This means that, if you fail to appeal a denial within 30 days, then the claim is denied and you cannot request a reconsideration review. Theoretically, there is a legal argument that, once the “final decision” is rendered, even if it were rendered due to you failing to request a reconsideration review, you would have 60 days to appeal such final decision to the Office of Administrative Hearings (OAH). Although, acting as the Devil’s advocate, there is an argument that your failure to request a reconsideration review and taking the appeal straight to OAH is “failing to exhaust your administrative remedies.” See blog. Which could result in your appeal being dismissed for lack of jurisdiction. This goes to show you the importance of having your attorney involved at the earliest juncture, otherwise you could risk losing appeal rights.
Let’s think about the “time limit for submission of request” in a real-life hypothetical.
You keep receiving denials for dialysis claims for no apparent reason. You received 20 denials on September 4, 2015. You contact a CSC customer service representative on September 8, 2015, four days later, due to Labor Day weekend. The customer service representative instructs you to re-file the claims because you must include the initial date of treatment in order to have the claims processed and paid (which was not required with HP Enterprises’ system). Is this the “final notification?” It does not seem so, since you are allowed to re-submit…
You revise all 20 claims to include the first treatment date on the claim and re-submit them on September 9, 2015. Since you re-submitted prior to the September 10th cutoff, you expect payment by September 16, 2015, 12 days after the initial denial.
You receive your explanation of benefits (EOBs) and 5 claims were adjudicated and paid, while 15 were denied again.
You contact CSC customer service and the representative instructs you to re-submit the 15 claims. The rep does not know why the claims were denied, but she/he suggests that you review the claims and re-submit. After hours of investigative work, you believe that the claims were denied because the NPI number was wrong…or the incorrect address was processed…or…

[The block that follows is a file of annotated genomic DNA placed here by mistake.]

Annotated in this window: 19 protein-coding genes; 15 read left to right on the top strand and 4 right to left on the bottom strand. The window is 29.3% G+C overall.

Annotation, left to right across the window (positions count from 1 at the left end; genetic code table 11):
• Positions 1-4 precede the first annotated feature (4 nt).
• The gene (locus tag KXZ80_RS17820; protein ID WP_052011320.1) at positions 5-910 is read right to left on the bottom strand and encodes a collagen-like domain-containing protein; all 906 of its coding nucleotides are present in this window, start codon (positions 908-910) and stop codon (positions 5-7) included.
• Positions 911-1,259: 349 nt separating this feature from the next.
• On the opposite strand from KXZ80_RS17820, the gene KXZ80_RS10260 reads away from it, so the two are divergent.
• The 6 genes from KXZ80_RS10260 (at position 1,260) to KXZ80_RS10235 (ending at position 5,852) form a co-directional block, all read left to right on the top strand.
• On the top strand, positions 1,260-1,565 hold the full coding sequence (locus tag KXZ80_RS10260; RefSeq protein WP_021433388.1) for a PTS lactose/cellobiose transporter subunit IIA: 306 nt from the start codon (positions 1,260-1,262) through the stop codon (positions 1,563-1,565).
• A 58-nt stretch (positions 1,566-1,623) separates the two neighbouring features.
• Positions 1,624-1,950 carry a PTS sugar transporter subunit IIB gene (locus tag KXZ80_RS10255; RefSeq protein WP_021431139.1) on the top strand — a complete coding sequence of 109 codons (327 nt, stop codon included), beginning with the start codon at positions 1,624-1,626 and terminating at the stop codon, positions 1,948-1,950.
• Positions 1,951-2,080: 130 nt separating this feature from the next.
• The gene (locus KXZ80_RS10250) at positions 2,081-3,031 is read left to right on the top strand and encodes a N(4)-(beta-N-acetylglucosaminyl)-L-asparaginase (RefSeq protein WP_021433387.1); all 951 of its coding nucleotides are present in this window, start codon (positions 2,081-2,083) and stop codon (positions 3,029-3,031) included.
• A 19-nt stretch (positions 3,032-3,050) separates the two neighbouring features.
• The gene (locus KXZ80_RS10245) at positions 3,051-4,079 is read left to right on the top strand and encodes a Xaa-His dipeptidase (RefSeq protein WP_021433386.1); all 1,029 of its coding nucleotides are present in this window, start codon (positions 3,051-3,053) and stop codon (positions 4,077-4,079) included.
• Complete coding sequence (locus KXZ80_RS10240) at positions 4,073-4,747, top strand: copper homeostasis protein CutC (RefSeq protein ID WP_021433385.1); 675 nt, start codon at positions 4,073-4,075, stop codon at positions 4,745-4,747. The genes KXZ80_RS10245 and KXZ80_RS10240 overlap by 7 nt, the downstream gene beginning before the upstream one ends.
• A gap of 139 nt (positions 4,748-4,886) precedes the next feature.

You miss the September 17th cut-off because you were trying to figure out why these claims were denied. you submit them for payment for the September 29th checkwrite date (25 days after the initial denial).
At this point, if any claims are denied, you wouldn’t know until October 6th, 32 days after the initial denial.
In my scenario, when is the final adjudication?
If the answer is that the final adjudication is at the point that the provider tries all possible revisions to the claims and continues to re-submit the claims until he/she cannot come up with another way to re-submit, then there is never final adjudication. As in, the provider could continue various changes to the billing ad nauseam and re-submit…and re-submit…and re-submit…”There’s a hole in the bucket!”
If the answer is that the final adjudication is the initial denial, then, in my scenario, the provider would be required to appeal every single denial, even for the same claim and every time it is denied.
You can imagine the burden to the provider if my second scenario is correct. You may as well hire a full-time person whose only task is to appeal denied claims.
Regardless, this new “Informal Reconsideration Review” purports to create many more questions than answers.
So may rules are enacted with good intentions, but without the “real life” analysis. How will this actually affect providers?
“There’s a hole in the bucket, dear Liza, dear Liza.”
“Then fix it.”
New State Auditor report investigates the Office of Medicaid Management Information Systems Services (OMMISS) within the North Carolina Department of Health and Human Services (DHHS).
With DHHS’ emphasis on detecting health care providers’ fraud, waste, and abuse (FWA) across the state, it seems ironic that its own agency is deemed guilty of wastefulness by our State Auditor. What’s that about glass houses……??
What exactly does OMMISS do? Well, for one, OMMISS works with Computer Sciences Corporation (CSC) regarding NCTracks. We all know how wonderfully NCTracks has operated since inception….See blog. And blog.
State Auditor Beth Wood finds:
At least $1.6 million wasted through excessive wages and commissions, unjustified overtime, and
holiday pay to ineligible employees
OMMISS Director engaged in or allowed nepotism
OMMISS Director received unauthorized compensatory time that may result in inflated retirement
Reports to General Assembly omitted at least $260,000 of overtime and compensatory time
Lack of adequate oversight of OMMISS despite findings in prior audit reports
As I am driving back to the office after lunch, I hear on the news that CMS has certified NCTracks! This is huge on so many levels, and I will have to add another blog about once I get more information. So after 2 years and almost 8 months after its go-live date, NCTracks is certified.